Located in western Colorado, the Flat Tops Wilderness Area spans 235,214 acres (95,187 ha) of rugged and remote terrain, making it the second-largest wilderness area in the state, after the Weminuche Wilderness Area. The Flat Tops Wilderness contains 23 named high points, of which both the highest and most prominent is the eponymous Flat Top Mountain (12,356 ft/3,766 m).
The Flat Tops Wilderness region is part of the White River Plateau of the western part of the US state of Colorado. It is located approximately 50 miles (80 km) to the north of the town of Glenwood Springs in the counties of Garfield, Rio Blanco, and Eagle.
The entire wilderness is located at an elevation of approximately 10,000 feet (3,048 m) and spans 235,214 acres (95,187 ha) of remote mountains and forests. The Flat Tops is known nationally as the first unofficially “protected wilderness” in the United States (see “Human History” below for more information).
Well over 100 lakes and ponds are spread across the region, both above and below the “flat-topped” cliffs and plateaus that give the wilderness its name. There are also over 100 miles (160 km) of fishable streams in the area.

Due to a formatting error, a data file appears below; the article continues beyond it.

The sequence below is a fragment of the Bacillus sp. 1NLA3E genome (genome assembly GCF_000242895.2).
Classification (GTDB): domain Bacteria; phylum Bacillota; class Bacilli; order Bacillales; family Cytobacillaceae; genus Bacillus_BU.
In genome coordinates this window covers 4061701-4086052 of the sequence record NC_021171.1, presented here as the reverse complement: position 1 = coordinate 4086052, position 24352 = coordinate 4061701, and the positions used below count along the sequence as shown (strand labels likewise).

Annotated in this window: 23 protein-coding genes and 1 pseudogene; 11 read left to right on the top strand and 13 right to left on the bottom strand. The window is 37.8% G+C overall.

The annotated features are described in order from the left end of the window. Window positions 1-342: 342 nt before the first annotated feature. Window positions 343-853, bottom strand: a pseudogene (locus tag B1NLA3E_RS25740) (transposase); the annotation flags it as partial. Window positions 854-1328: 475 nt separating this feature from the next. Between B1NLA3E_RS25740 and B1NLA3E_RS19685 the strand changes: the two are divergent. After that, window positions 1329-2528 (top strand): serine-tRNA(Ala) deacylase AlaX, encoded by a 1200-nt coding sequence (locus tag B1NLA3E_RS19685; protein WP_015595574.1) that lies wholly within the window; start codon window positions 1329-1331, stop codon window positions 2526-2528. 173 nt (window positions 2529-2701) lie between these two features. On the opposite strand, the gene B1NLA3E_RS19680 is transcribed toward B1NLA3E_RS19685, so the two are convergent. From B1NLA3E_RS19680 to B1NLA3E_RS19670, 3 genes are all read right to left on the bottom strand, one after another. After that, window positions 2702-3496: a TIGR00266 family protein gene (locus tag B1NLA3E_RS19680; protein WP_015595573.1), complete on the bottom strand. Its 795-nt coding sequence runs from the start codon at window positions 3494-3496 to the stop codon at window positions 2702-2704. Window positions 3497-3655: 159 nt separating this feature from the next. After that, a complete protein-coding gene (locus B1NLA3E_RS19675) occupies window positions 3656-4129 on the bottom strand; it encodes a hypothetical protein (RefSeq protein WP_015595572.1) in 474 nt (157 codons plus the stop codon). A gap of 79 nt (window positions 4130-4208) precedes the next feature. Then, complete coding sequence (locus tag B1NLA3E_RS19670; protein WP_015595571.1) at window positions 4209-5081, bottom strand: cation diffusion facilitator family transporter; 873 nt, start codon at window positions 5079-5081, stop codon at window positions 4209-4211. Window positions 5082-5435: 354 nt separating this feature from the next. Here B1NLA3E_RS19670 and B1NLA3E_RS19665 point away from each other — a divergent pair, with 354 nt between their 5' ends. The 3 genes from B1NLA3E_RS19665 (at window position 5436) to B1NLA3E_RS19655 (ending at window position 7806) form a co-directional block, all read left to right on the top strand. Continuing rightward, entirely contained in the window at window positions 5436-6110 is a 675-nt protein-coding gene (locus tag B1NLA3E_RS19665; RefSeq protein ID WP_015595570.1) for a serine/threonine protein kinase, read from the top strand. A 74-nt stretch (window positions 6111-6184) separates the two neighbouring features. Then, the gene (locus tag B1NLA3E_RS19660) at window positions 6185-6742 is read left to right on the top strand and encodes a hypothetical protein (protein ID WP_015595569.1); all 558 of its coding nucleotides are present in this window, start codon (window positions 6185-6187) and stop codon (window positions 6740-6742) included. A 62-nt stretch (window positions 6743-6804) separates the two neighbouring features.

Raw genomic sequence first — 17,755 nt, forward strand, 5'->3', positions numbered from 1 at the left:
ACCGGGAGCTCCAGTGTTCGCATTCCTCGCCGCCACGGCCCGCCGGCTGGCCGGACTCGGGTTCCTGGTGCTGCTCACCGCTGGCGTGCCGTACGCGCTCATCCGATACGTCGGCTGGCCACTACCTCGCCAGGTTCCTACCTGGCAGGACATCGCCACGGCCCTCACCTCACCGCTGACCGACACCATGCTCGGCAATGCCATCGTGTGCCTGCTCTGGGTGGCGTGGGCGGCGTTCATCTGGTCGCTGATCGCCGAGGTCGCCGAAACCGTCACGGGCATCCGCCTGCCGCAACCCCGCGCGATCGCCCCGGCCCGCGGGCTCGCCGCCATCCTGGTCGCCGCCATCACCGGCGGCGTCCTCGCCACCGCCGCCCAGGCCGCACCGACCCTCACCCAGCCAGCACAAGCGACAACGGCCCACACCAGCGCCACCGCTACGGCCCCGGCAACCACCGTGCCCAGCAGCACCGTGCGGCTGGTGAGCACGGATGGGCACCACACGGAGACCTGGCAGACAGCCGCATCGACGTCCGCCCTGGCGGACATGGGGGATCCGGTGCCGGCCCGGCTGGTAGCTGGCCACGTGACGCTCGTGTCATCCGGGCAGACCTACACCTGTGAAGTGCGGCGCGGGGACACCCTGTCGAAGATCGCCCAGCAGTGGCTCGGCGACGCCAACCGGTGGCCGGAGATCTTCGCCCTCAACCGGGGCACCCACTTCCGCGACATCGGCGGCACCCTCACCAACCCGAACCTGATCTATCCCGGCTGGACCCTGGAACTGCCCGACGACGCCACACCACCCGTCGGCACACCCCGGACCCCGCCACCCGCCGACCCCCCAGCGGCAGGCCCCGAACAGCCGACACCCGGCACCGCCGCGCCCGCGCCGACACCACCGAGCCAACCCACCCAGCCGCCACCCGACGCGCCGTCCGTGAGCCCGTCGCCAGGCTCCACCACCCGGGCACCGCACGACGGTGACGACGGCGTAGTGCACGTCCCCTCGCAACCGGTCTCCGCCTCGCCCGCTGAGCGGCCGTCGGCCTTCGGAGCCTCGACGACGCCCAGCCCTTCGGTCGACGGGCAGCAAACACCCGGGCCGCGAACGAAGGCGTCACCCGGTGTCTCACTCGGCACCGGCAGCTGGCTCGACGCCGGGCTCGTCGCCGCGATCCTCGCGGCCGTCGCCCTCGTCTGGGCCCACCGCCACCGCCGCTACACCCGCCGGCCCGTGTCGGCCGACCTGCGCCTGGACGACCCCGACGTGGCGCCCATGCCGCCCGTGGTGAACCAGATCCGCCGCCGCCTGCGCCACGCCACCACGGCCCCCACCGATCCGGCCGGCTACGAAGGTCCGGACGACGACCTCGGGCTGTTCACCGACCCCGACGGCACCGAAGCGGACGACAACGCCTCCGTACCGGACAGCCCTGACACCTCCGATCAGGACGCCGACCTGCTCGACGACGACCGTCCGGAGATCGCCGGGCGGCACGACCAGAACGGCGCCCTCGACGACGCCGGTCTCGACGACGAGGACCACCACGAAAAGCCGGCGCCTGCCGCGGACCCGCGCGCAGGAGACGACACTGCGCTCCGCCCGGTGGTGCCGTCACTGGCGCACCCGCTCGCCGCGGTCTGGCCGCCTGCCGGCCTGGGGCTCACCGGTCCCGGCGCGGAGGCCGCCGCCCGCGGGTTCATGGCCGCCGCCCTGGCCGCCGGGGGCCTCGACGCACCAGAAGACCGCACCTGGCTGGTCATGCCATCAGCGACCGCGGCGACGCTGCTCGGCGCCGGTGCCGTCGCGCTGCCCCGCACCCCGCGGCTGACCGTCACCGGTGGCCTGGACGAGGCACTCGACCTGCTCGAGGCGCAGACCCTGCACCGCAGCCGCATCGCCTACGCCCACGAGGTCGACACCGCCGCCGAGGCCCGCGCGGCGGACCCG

Trappers Lake is perhaps the most well-known location in the Flat Tops. The lake, which is the source of the White River’s North Fork, is the second-largest natural body of water in Colorado, after Grand Lake. Trappers Lake sits in an amphitheater surrounded by the soaring ramparts of the Flat Tops Mountains on all sides.
Trappers Lake is approximately 1.5 miles (2.4 km) long and 0.5 miles (0.8 km) wide, with a surface area of around 320 acres and a depth reaching 180 feet (55 m). It rests at an elevation of 9,600 feet (2900 m) and is widely visited as a fishing site, particularly for cutthroat trout, Colorado’s state fish.
In 2002, the Wilderness was the site of two devastating fires, both started by lightning strikes. These blazes, known as the Big Fish and Lost Lake fires, resulted in more than 22,500 acres (9,105 ha) of land burned (nearly 10 percent of the entire Flat Tops Wilderness). Much of the burned area was around Trappers Lake.